Pittsburgh's oil spill reveals a basic flaw in environmental policy: No federal agency has the authority to regulate oil-storage tanks.
An oil tank containing 3.5 million gallons of diesel fuel collapsed last weekend. A coffer dam contained most of the oil, but 1 million gallons spilled into the Monongahela River, making this one of the worst spills into an inland waterway. Despite exemplary efforts to contain the spill, it now stretches well beyond 70 miles, killing birds and fish and wreaking environmental havoc; the oil may reach the Mississippi River hundreds of miles away. About 13,000 homes are without water, and thousands of workers have been laid off; the social costs will reach tens of millions of dollars.
This environmental disaster has prompted questions about the size of the tank and why it was located so close to the river. What design, construction or operating problem led to its failure? Why did the coffer dam not contain the spill? Determining the causes is crucial in preventing recurrences.
Yet restraint in finger-pointing is needed, because no precautions can prevent all of the problems of the environment. An industrial society needs tanks to hold diesel fuel, gasoline, chlorine and the thousands of chemicals used in manufacturing. Risk is inevitable in building and in using such tanks. Although the best efforts cannot prevent some leakage and spilling, taking more care will lower the number and the severity of unfortunate events. The public-policy issue is how much risk is acceptable, and how much consumption we are willing to trade for lower risk.
During the Great Depression there was a saying that "smoke smelled like jobs," and few protested when the steel mills were reopened and began to spew pollution into the air and water; one result was the hell-hole that was Pittsburgh in 1945. In the late 1960s the environmental movement swept the nation, reminding us that polluted air and water were not only unsightly but also posed risks to human health and despoiled the environment.
Despite numerous polls and elections, some industrialists cling to the idea that they have the right to run their businesses as in the past, making their own decisions as to "how clean is clean enough." The degraded state of the environment that prompted the environmental movement and the dinosaur mentality of some industrialists have tended to cast the environmental debate as ideological: Are you for a clean environment or full employment? Alexis de Tocqueville wrote that Americans are pragmatic people with little tolerance for ideological debate; it often is not only a waste of time, it also prevents progress.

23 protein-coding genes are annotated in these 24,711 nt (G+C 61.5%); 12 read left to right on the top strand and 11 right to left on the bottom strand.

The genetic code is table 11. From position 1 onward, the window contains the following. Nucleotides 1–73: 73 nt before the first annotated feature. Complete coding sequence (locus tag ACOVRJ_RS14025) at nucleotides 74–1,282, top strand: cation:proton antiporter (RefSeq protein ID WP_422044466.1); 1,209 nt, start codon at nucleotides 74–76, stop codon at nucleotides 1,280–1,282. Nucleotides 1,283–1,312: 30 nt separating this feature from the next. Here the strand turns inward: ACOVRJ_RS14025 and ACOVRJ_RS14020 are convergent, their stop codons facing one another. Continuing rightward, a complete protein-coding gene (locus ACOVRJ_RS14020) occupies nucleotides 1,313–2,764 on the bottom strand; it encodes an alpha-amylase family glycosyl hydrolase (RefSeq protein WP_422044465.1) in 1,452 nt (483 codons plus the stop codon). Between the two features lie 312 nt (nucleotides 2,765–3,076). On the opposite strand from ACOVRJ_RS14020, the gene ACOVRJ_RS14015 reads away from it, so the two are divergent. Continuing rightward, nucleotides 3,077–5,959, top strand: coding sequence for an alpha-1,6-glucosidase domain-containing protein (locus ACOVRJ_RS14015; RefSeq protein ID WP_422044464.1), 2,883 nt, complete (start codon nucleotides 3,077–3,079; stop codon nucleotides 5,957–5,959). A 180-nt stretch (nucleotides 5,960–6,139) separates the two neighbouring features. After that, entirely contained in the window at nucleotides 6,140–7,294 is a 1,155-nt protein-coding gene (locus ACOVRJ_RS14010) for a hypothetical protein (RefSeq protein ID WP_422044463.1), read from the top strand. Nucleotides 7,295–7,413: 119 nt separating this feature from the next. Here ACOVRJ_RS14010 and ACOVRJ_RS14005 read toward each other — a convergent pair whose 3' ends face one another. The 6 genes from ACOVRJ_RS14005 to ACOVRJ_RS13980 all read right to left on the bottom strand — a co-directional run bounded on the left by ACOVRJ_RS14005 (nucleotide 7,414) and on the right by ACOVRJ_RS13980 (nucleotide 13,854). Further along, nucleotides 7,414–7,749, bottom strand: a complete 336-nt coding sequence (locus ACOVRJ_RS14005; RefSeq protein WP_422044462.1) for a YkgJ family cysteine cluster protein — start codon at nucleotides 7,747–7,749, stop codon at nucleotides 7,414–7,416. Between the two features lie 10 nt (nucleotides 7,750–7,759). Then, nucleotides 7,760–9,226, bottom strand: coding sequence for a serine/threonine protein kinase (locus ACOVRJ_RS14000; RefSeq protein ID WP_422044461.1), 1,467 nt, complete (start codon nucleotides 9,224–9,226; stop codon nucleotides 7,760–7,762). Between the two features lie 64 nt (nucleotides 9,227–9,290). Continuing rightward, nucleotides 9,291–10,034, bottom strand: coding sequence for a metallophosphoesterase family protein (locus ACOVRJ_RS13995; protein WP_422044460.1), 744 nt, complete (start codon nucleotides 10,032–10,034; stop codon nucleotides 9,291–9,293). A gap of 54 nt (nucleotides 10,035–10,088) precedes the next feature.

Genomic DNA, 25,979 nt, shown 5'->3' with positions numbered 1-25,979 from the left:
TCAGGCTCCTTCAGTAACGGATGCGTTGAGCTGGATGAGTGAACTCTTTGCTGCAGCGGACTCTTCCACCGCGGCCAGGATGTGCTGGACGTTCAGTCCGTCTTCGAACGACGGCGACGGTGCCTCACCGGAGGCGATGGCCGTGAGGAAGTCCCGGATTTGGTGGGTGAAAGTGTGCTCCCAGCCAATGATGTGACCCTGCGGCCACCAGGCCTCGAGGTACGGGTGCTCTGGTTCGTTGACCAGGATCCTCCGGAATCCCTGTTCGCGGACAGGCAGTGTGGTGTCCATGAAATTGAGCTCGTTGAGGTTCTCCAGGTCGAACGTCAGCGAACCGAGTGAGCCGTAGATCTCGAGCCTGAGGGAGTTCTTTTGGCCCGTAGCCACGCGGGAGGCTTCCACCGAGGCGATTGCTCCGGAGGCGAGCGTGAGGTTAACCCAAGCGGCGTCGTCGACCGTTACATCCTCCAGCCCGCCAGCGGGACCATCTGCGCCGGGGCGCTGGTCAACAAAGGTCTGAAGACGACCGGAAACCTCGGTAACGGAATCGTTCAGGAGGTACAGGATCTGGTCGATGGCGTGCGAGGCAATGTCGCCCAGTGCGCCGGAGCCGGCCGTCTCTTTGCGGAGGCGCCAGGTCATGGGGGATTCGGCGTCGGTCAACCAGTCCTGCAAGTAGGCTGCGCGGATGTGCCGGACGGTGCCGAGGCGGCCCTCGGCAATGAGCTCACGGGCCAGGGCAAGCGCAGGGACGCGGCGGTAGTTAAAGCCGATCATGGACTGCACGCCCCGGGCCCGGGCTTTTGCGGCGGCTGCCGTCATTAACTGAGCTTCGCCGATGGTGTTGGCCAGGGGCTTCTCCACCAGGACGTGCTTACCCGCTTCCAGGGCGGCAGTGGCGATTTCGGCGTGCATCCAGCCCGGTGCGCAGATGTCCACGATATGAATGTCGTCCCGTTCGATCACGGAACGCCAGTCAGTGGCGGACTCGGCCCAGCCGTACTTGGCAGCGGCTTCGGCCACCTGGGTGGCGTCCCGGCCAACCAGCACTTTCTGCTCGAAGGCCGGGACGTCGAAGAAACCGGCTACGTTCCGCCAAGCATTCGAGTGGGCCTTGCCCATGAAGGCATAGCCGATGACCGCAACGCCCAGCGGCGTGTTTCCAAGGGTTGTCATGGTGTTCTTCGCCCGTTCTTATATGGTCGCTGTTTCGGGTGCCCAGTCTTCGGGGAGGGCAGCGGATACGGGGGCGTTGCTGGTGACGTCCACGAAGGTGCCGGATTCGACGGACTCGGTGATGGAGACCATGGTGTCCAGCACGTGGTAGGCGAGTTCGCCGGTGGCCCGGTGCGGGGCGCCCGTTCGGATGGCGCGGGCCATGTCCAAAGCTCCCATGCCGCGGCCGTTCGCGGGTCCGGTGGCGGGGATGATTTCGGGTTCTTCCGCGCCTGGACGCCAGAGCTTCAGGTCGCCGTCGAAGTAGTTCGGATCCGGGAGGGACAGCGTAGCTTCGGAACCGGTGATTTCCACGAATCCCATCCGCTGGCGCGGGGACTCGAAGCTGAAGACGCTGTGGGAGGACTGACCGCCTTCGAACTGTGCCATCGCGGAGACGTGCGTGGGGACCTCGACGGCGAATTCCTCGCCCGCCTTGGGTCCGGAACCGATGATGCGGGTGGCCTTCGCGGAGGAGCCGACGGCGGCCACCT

California's Proposition 65 is an example of ideological debate, since it is focusing resources and attention on toxic chemicals in groundwater in the parts-per-billion range where there may be no adverse health effects. At the same time, Los Angeles smog levels greatly exceed the Environmental Protection Agency's standard, and there is no realistic possibility that the standard will be met in the foreseeable future.
Western Pennsylvania is spending hundreds of millions of dollars to eliminate toxic water in the parts-per-billion range and little on inspecting tanks containing millions of gallons of toxic chemicals. This spill represents more than one part per billion of diesel fuel in all the water in the Eastern United States.
Something is awry when legislation compels the EPA to focus its efforts on removing a few gallons of toxic chemicals from groundwater while one spill adds 1 million gallons of oil to an important source of drinking water. The rhetoric of the Clean Air Act instructs the EPA to set air-quality standards to "protect the most sensitive group with an ample margin of safety." The Clean Water Act seeks to "eliminate any discharge into waterways."
While fruitless battles continue about environmental ideology, there is little disagreement on major current problems. Is it absurd to conclude that these problems should get our attention and resources? Every few years the EPA ought to draw up a revised list of the most significant problems and focus resources and attention on these. With each new list we will learn how much progress has been made and whether more attention and resources need to be devoted to environmental concerns. Sometime in the future the nation should have made sufficient progress so that the problem of greatest concern would be a few parts per billion of trichloroethylene in groundwater, the subject of an expensive cleanup in Santa Clara County. Although this chemical in high concentrations causes cancer in rats, there are no statistics on the effect on humans. At that time we can have a sensible debate on whether the environment is sufficiently clean or whether the cleanup should accelerate.
If the United States can learn from its mistakes, Pittsburgh's disaster may have been worth its costs. The nation needs to attend to the most significant problems first, and leave ideology to those who are more concerned with debate than with a cleaner environment.